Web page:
We turned slowly back to Guantanamo, and drifted lazily along the coast with the tide, with only here and there a transport turning her engines occasionally to keep her place in the column.
Then we steamed back to the entrance to the Bay of Santiago. This time, the cruisers and battleships began the attack on the forts that guarded the bay. Our transports lay about three miles off, and we had good seats for a perfect panorama. The air was as clear as crystal.
Slowly the battleships and cruisers steamed past the entrance, perhaps two miles off; sometimes it seemed closer. Their turrets would burst into a vast billow of smoke as they scanned the hills with their fire; and occasionally they would turn one into the ancient forts that would burst forth in a blast of shattered brick and dust. We could see shells burst in the jungle. The cruisers steamed slowly from Daiquiri, past Siboney and on past the Santiago forts and into the west, bombarding as they went, and then came back again. The little Spanish blockhouse above Siboney seemed to be hit—yet later, when we landed, it was intact and without a trace of damage. For fifty miles the coast was bombarded, a maneuver to mislead the Spaniards as to where we would land.
It is doubtful if this bombardment had any effect, other than perhaps to delude the Spaniards. They had the whole coast and Cuban mountain range to retire behind—and they did.
Then we prepared to land.
We steamed back to the bight of land where a little beach stretched down from the village of Siboney. Then we drifted with the tide, waiting our turn to land. We watched the little steam launches of the Navy towing strings of ship's boats packed with soldiers and their horse-collar blanket rolls. We envied them. Great Scott, there wouldn't be any Spaniards left by the time we could get ashore! Impatiently we lined the rails and looked at these boatloads of lucky men. We could see the troops form up on shore and then lose themselves in the green that fringed the foothills of the mountains beyond.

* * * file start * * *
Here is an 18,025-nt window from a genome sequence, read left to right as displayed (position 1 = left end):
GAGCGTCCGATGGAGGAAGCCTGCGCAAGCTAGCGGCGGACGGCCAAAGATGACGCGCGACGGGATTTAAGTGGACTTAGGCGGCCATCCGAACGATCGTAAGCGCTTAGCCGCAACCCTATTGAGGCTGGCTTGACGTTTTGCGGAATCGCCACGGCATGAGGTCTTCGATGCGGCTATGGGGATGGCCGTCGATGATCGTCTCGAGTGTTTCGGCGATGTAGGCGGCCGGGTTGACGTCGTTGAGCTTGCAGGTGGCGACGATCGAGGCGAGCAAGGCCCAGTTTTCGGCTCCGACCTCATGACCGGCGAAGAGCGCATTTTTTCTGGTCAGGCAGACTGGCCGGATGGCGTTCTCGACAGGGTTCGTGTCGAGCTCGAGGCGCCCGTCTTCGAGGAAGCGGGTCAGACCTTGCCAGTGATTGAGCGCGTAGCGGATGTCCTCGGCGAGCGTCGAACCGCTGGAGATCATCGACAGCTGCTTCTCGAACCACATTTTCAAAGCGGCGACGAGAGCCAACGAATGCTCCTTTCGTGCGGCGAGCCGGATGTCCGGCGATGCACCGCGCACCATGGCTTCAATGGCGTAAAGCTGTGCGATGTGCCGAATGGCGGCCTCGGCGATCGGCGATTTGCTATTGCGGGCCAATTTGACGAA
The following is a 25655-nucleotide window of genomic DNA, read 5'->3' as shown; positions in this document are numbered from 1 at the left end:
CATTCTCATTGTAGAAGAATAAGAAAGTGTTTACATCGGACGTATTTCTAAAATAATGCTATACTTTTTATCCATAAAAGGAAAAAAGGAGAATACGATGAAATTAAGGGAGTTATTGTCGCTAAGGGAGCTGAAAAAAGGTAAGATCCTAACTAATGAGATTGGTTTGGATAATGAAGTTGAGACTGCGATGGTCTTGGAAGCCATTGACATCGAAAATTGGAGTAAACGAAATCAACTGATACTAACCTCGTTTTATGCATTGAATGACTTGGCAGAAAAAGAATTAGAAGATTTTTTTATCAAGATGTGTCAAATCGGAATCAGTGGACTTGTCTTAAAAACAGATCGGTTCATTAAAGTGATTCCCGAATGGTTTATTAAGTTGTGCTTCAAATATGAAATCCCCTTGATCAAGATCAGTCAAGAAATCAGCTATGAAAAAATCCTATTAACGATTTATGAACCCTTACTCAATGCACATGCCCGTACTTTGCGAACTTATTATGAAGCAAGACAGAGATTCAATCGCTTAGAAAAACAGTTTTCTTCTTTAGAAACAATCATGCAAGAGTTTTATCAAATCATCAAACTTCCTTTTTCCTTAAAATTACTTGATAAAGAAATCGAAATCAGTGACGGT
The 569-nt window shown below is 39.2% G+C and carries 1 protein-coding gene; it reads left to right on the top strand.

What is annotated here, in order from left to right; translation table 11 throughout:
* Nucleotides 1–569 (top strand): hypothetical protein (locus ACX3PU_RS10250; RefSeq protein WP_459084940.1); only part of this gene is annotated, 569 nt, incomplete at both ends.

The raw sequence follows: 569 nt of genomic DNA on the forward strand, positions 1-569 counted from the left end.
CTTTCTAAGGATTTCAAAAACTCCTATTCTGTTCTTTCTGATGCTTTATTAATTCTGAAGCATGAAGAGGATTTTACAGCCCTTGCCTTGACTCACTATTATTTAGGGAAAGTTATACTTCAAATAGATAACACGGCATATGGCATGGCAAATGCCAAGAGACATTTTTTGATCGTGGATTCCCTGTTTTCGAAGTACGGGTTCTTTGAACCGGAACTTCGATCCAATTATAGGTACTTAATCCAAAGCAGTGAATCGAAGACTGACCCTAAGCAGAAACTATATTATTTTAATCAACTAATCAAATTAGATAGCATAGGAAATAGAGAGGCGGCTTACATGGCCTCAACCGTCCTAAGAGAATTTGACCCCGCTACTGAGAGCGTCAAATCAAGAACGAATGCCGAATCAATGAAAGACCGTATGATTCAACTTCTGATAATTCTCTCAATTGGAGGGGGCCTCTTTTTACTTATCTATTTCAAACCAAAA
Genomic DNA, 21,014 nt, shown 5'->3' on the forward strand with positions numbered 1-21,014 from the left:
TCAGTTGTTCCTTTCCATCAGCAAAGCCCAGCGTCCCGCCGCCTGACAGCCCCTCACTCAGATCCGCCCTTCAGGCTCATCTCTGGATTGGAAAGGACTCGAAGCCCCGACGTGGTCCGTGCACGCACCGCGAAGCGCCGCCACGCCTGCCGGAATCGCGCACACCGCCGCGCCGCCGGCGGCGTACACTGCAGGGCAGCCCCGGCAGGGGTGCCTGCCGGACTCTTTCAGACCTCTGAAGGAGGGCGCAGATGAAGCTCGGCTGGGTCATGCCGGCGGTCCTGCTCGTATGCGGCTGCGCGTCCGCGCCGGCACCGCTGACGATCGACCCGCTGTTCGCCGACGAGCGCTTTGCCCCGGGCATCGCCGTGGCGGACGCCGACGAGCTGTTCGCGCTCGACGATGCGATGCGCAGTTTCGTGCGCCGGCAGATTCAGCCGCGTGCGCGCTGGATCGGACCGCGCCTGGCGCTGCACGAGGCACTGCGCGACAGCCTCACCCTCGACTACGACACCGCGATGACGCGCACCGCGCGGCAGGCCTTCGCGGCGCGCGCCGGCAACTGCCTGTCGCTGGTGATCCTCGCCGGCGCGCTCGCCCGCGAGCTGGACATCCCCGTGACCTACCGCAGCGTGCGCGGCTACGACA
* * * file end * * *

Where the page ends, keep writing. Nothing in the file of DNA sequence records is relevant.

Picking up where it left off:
The horses and mules were jumped overboard and swam ashore. And not a colonel or a wagon master had the power to tell a ship captain how close in to shore he should come. The transports were under charter merely, and it was the ship captain who could tell the colonel what he, the skipper, would or would not do with his ship. The horses and mules were jumped overboard from a half to a quarter mile off shore—depending upon the skipper's digestion or his judgment—and then swam. Horses by the hundred were drowned.
I have been told by some authorities that if a horse gets water in its ears the animal feels all is lost and will drown. This may have accounted for the heavy loss of horses and mules in the landing.
It was this loss of horses that left each field battery with no spares. Later, when Captain Best's battery was on San Juan and had to be withdrawn, they did not dare risk the horses up in the open on the hill. Two infantry companies were sent over to screen the withdrawal of the guns by the cannoneers. Over twenty infantrymen were casualties in three minutes, though only one artilleryman, a sergeant, was killed. Also, two generals went into the battle of San Juan on foot—an unheard of thing for those days—and one of them reached the battle line from his headquarters riding on a cargo mule. Horses were reserved for orderlies and messengers and for the immediate staff of General Shafter. Colonel Teddy Roosevelt had a horse but left it behind when the fighting began at Kettle Hill, and fought the rest of the day on foot; but Teddy had a certain way with him.
SOURCE: Post, Charles Johnson. The Little War of Private Post. Boston: Little Brown, 1960.